The lucrative underworld of wildlife taxidermy led to conversations about a giraffe bust, which led to emails about a finger necklace and a shrunken head, which led two men to someone who said he could find a buyer interested in the horns of a critically endangered black rhinoceros.
That landed Edward Nathan Levine in a Las Vegas federal courtroom, where on Friday he stood before U.S. District Judge Gloria Navarro, trying to explain how he found himself in the business of herbal supplements.
Levine, a man with ties to the former Colombian drug cartel, was convicted by a jury this week of illegally selling the horns in early 2014 to an undercover U.S. Fish and Wildlife agent. He hoped to remain free until his December sentencing, when he faces up to five years behind bars. His co-defendant in the case, Lumsden W. Quan, had already pleaded guilty and served his time.
The 64-year-old Levine said he sells and telemarkets and consults from his northern California home for a friend, who runs Transition Nutrition, which offers a product called Divine Organics. “I’m an expert at dealing in organic products,” he said in a hushed, raspy tone.
Levine’s criminal past dates back to the late 1970s, when he was indicted on cocaine trafficking charges along with Pablo Escobar. He was finally arrested 18 years after the indictment, while using an alias and hiding $6 million in a safety deposit box, authorities said.
He spent a few years behind bars and served about eight more on parole.
Then in April 2014, he was nabbed at the South Point as part of “Operation Crash,” a crackdown on illegal trafficking named for a crash, or herd, of rhinos.
Levine wanted to sell the horns for an elderly, dying friend in northern California. He connected with Quan, who called himself an art dealer. Quan phoned Jay Conrad, known for trafficking in wildlife taxidermy, such as narwhal whale teeth, elephant tusks, monkey fingers, along with mounts of leopards, cougars, giraffes and black rhino horns.
“Here’s a few photos of Billy’s place,” Conrad, who has since died, wrote about a third party in an email to Quan. “Note the cool human finger necklace. Also, in the photo is a World War II trophy of a Jap head I sold Billy. And right below the head is the guy’s ID.”
But by that point, Conrad had started cooperating with the government. He convinced Quan to meet the buyer in Las Vegas during the Safari Club International Convention. That buyer was actually undercover agent Vance Jurgens, who told Quan and Levine to bring the horns across state lines, violating the Lacey and Endangered Species acts, for a $55,000 sale.
Jurgens wrote in a criminal complaint that the horns of the rhino, native to central and east Africa, are sold on the black market and used “for ornamental carvings, good luck charms or alleged Asian medicinal purposes.”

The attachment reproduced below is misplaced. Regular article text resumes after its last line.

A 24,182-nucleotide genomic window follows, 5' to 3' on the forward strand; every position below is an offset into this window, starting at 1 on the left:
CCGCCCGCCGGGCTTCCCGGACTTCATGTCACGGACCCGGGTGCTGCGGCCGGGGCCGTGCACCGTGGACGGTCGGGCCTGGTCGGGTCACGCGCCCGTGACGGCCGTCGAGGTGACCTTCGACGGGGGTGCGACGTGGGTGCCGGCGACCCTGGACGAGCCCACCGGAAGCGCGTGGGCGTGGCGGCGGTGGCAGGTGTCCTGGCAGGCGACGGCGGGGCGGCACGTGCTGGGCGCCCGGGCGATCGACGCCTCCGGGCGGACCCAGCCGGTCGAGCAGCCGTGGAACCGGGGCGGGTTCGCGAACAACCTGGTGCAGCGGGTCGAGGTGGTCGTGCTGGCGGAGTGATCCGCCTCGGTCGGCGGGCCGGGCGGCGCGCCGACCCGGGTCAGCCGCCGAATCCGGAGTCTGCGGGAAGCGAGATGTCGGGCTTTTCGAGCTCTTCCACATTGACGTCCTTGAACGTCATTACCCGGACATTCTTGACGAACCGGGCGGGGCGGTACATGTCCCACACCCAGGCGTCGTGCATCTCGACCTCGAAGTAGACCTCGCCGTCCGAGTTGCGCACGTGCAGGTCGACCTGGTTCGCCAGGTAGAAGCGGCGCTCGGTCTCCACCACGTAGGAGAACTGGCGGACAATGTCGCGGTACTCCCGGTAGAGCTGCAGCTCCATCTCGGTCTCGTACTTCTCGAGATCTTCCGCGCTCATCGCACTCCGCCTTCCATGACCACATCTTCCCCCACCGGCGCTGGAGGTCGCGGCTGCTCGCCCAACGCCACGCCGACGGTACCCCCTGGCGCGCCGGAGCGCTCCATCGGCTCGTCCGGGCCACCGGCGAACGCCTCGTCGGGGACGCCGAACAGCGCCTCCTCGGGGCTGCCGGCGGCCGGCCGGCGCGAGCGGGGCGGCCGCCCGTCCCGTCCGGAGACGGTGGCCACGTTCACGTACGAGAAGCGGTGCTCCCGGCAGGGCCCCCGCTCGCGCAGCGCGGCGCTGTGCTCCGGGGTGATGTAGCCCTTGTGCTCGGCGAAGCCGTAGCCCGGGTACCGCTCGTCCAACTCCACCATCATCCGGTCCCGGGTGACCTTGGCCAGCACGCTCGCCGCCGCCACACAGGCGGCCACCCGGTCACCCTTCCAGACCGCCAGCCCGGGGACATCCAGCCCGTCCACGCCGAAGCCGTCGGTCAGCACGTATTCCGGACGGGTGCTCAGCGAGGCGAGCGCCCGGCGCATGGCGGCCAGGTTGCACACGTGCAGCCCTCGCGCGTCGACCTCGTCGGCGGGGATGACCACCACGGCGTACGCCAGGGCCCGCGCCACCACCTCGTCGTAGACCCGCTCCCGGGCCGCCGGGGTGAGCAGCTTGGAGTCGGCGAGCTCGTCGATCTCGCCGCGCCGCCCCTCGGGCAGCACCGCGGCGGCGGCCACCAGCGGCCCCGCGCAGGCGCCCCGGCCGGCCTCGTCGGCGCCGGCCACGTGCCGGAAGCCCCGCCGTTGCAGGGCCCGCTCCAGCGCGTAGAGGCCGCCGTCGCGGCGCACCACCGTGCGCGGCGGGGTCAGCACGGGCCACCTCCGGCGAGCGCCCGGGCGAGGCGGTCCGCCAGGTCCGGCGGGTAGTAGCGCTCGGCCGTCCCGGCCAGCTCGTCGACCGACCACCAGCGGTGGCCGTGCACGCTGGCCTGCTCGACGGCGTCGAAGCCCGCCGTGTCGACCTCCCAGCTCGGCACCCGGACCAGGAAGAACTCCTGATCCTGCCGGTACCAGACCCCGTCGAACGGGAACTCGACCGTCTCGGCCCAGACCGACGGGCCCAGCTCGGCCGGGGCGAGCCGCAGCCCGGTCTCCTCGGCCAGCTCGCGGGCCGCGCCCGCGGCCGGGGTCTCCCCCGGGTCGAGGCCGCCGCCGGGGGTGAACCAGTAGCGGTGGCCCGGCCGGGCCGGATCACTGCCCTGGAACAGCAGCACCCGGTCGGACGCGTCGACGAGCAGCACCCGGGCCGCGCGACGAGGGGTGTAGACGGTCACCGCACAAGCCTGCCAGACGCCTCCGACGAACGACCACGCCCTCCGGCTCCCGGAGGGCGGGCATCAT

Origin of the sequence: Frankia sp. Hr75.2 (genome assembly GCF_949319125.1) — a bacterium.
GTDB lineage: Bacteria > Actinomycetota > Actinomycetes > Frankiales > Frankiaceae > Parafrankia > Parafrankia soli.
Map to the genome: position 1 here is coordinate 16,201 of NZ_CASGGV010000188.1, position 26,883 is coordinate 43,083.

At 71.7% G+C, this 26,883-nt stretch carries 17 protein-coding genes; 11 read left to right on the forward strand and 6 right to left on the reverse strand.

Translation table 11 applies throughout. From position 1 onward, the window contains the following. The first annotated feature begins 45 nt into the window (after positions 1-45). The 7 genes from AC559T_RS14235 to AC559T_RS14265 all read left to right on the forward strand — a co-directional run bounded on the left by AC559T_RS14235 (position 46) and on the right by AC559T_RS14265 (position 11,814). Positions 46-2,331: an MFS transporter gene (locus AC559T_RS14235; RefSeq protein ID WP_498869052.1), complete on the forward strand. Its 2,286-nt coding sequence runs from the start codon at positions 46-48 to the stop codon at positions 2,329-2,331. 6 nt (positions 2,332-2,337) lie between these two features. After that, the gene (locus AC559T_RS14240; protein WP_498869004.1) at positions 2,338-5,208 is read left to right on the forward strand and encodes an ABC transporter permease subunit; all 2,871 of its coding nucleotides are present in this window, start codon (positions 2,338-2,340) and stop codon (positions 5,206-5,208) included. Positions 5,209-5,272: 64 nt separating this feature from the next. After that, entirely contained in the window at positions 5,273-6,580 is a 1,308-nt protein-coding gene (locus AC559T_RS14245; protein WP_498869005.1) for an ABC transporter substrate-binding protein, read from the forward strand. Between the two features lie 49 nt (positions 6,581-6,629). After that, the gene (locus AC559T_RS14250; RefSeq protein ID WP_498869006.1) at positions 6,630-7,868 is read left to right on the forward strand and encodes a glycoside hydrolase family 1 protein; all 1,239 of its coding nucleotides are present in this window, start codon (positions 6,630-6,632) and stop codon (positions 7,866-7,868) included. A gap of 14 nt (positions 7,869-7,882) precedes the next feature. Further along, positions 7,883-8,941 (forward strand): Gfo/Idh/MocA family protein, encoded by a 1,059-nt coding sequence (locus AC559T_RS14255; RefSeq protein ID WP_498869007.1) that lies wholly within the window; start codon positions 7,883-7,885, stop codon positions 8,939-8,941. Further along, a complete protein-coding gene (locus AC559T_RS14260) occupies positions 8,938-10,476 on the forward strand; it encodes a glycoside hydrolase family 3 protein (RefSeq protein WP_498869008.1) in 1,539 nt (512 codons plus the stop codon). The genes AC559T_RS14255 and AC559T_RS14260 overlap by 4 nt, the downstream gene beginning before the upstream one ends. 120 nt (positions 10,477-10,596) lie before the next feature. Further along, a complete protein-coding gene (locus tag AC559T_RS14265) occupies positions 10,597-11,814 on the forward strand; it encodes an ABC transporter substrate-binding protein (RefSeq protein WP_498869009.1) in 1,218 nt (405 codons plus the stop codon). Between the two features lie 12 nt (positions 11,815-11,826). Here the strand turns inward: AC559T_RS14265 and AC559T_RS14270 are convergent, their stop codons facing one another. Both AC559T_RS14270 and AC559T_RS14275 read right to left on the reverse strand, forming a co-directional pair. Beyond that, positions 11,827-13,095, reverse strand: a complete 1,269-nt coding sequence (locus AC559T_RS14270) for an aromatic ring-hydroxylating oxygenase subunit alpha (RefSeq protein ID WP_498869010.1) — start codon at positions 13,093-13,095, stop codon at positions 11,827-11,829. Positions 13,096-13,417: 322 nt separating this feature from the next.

When Levine was arrested at a South Point lobby bar, he told authorities his name was Michael Stark.
Before taking the bench on Friday, the judge researched the company Levine said he worked for since his arrest. She called the business “shady seeming.”
A ‘niche marketplace’
Levine said his 12-year-old business was legitimate. He spoke of a “niche marketplace,” where he sold “natural-pathic, so to speak, products,” such as mulberries, cashews, “Thai coconut blossom nectar” and “heavenly hemp protein powder. It’s very important for getting protein in your diet.”
He boasted of experience in sales and nutrition since he was a young man.
The judge asked him flat out: Does the company grind up rhinoceros horns?
Levine insisted it did not.
His lawyer, Todd Leventhal, pointed out that Levine had not encountered any trouble since his most recent arrest. He suffers from chronic back pain and regularly soaks in a whirlpool tub, which could disturb an ankle monitor, the lawyer told the judge. Levine lives quietly with his fiancée, an interior designer, and hasn’t left the country in 33 years because the government confiscated his passport.
There’s no known violence in his past.
“I don’t see the danger to the community,” Leventhal said.
Navarro pointed to a long list of aliases, fake dates of birth and phony Social Security numbers.
“I don’t understand how you can be at home all day long and do nothing and go nowhere and make $2,000 a month. … I’m not convinced that he’s legitimately employed,” the judge said. “The court is not satisfied to the level it would like to be with regard to flight risk.”
She immediately ordered Levine detained without bail until the sentencing.
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Among her reasons for ordering Edward Levine detained before his sentencing for illegally selling black rhinoceros horns, U.S. District Judge Gloria Navarro pointed out that even his relationship with his children was strained. Levine does not speak with his 44-year-old son, and his 17-year-old daughter had filed a temporary protective order against him.
“There’s nothing for me to feel comfortable” letting him remain free, Navarro said.